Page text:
Tag Archives: Church

Gays and the Church

Although the Supreme Court’s landmark 2015 ruling in Obergefell vs. Hodges seemed to settle many civil issues about same-sex marriage in the United States, the topic remains contentious in many religious communities. In recent years, some denominations have broken with the historical Christian view that same-sex relations “miss the mark” and have become more LGBTQ affirming. Many have not, however, meaning they will not support “unrepentant” same sex sexual behavior or same-sex marriage in their churches.

From February 23-26, 2019, another major denomination will meet to discuss its official stance about same-sex relations, as leaders in the United Methodist Church will convene in St. Louis, Missouri to discuss “a way forward.” The plan recommended by the Methodist Council of Bishops would allow local decision-makers to implement policies about matters such as same-sex marriage that best fit their social contexts. If approved, this would enable more progressive districts to support the ordination of gay and lesbian Pastors and marry same-sex couples, subject to the conscience of the local pastor, while allowing more conservative districts to remain unchanged in policy and practice.

At play in these deliberations are questions of how to know what is true about matters of faith. The founder of the Methodist tradition – John Wesley – proposed four “ways of knowing,” now organized in what is popularly termed the “Wesleyan Quadrilateral:” experience, reason, tradition, and Scripture. Basically, Methodists look for “converging evidence” in these four domains when creating church policy, although Scripture is prioritized.

Gays_2In anticipation of the denomination’s upcoming meetings, I have led a discussion group at my local Methodist church exploring same-sex relations, using the Wesleyan Quadrilateral as an organizing tool, for the past six weeks. Members of my church community have discussed their experiences with gays and lesbians, we invited several gay Christians to our group to listen and learn from their stories, and we have explored Scripture from both conservative and progressive perspectives. As a facilitator, my charge was to lead this group neutrally, meaning I have not shared my opinion very often, I have tried to make sure the best of materials are shared from both conservative and progressive viewpoints, and I have sought to create an atmosphere that is hospitable and conducive to honest, respectful conversations among individuals who often disagree.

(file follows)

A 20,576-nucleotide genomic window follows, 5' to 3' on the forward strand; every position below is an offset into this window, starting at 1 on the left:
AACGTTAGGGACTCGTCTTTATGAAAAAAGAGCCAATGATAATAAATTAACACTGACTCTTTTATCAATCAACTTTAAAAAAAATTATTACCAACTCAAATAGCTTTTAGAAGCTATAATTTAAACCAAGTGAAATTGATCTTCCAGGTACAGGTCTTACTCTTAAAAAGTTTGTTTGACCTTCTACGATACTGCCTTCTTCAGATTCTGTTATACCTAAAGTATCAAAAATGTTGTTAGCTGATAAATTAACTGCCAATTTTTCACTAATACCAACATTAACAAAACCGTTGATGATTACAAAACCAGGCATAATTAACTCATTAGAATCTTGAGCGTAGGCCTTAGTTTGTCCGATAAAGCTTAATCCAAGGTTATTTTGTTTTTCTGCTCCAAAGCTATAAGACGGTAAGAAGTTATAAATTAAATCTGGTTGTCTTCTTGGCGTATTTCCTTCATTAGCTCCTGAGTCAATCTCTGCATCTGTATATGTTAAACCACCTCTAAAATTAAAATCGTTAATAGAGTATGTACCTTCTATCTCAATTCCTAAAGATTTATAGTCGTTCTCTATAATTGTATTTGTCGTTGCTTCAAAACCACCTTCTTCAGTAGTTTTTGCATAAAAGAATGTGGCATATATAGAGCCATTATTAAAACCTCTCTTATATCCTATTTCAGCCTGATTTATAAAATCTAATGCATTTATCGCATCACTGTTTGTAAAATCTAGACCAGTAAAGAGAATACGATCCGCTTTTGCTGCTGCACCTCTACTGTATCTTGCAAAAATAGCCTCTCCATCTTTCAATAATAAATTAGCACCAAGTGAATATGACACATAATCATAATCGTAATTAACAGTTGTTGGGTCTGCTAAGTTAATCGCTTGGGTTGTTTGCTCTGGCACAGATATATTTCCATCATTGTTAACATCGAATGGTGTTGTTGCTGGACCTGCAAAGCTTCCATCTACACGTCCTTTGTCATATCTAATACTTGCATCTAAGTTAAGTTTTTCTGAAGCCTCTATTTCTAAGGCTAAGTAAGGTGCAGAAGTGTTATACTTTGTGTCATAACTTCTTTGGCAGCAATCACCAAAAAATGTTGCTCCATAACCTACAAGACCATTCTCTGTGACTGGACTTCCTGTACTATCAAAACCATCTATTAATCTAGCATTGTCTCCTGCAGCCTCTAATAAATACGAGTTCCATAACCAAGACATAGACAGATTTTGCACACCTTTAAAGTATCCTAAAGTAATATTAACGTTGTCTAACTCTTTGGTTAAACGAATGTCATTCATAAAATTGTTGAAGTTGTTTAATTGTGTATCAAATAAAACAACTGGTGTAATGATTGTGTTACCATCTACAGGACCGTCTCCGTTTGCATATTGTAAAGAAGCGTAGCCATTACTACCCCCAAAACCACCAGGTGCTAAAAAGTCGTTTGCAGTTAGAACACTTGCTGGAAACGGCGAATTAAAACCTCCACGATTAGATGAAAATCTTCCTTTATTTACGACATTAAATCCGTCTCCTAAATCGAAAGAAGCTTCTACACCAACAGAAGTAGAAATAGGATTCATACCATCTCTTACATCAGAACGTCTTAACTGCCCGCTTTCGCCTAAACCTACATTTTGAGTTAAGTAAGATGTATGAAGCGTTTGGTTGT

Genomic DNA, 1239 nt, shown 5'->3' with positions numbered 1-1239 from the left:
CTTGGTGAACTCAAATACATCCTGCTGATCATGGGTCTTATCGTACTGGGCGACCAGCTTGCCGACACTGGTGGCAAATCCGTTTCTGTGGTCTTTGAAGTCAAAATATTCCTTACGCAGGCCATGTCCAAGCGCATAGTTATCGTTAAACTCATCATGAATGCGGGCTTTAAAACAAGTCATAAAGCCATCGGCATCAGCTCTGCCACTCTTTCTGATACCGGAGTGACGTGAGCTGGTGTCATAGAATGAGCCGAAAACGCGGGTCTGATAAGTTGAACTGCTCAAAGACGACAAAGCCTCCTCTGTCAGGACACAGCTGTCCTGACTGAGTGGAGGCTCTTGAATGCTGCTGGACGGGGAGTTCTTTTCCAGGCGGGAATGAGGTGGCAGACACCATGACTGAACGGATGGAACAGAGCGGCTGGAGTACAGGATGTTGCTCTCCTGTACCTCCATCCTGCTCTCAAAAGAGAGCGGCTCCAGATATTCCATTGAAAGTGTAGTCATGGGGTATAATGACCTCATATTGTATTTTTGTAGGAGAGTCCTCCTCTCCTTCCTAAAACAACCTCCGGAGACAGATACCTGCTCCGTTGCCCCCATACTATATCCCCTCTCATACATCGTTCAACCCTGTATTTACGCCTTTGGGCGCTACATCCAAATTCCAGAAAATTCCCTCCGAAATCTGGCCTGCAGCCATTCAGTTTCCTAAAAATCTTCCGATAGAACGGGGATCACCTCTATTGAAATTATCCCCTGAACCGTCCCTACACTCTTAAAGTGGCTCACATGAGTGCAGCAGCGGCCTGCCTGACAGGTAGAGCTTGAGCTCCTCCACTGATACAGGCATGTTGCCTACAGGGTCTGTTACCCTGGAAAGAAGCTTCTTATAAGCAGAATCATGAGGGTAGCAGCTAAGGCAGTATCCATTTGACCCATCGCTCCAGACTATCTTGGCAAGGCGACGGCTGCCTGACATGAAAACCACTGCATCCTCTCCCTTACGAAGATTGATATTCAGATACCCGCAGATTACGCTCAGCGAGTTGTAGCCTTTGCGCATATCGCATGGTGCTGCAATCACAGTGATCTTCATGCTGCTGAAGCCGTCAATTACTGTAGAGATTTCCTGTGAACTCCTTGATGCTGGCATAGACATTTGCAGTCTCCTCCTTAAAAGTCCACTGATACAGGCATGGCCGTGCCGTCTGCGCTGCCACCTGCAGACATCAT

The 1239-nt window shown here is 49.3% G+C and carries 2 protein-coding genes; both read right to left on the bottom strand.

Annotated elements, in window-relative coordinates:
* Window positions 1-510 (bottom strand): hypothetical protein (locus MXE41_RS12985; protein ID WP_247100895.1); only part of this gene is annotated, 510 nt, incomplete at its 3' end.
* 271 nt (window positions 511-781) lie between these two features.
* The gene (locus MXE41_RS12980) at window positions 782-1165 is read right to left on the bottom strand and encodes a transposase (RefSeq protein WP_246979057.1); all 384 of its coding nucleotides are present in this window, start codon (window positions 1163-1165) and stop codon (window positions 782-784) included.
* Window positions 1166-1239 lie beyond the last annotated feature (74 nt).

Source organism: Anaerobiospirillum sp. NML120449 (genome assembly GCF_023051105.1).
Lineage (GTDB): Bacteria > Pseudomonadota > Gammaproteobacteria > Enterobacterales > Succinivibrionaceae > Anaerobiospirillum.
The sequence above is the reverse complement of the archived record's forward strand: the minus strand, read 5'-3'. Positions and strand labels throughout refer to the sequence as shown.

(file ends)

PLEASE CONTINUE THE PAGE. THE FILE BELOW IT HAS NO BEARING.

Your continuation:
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In Awe of Christmas

Christmas elicits so many emotions. For many people, these emotions are negative. There can be great loneliness, embarrassment, or shame when loved ones or traditions to share are few. There can be great sadness when memories flood our minds of loved ones no longer with us to celebrate.

What makes Christmas “the most wonderful time of the year” for many others is the glow of positivity surrounding the holiday. For me personally, I remember the excitement of opening presents when I was young – and how my anticipation led me to hunt for where they might be hidden, and lose sleep the night before having the opportunity to open them. Holiday lights, Christmas cookies, mulled wine, pageants, and concerts all fill me with cozy feelings laced with history. Looking through the cards we have received thus far this year, I am struck by references to “joy,” “peace,” “love,” “cheer,” and “merriness.”

A couple of years ago, though, I had an experience that changed the way I think about the meaning of Christmas. I was attending a Christmas Eve service at a church that my family and I had recently started attending. The service was organized differently from what I had expected, with alternating readings and songs.

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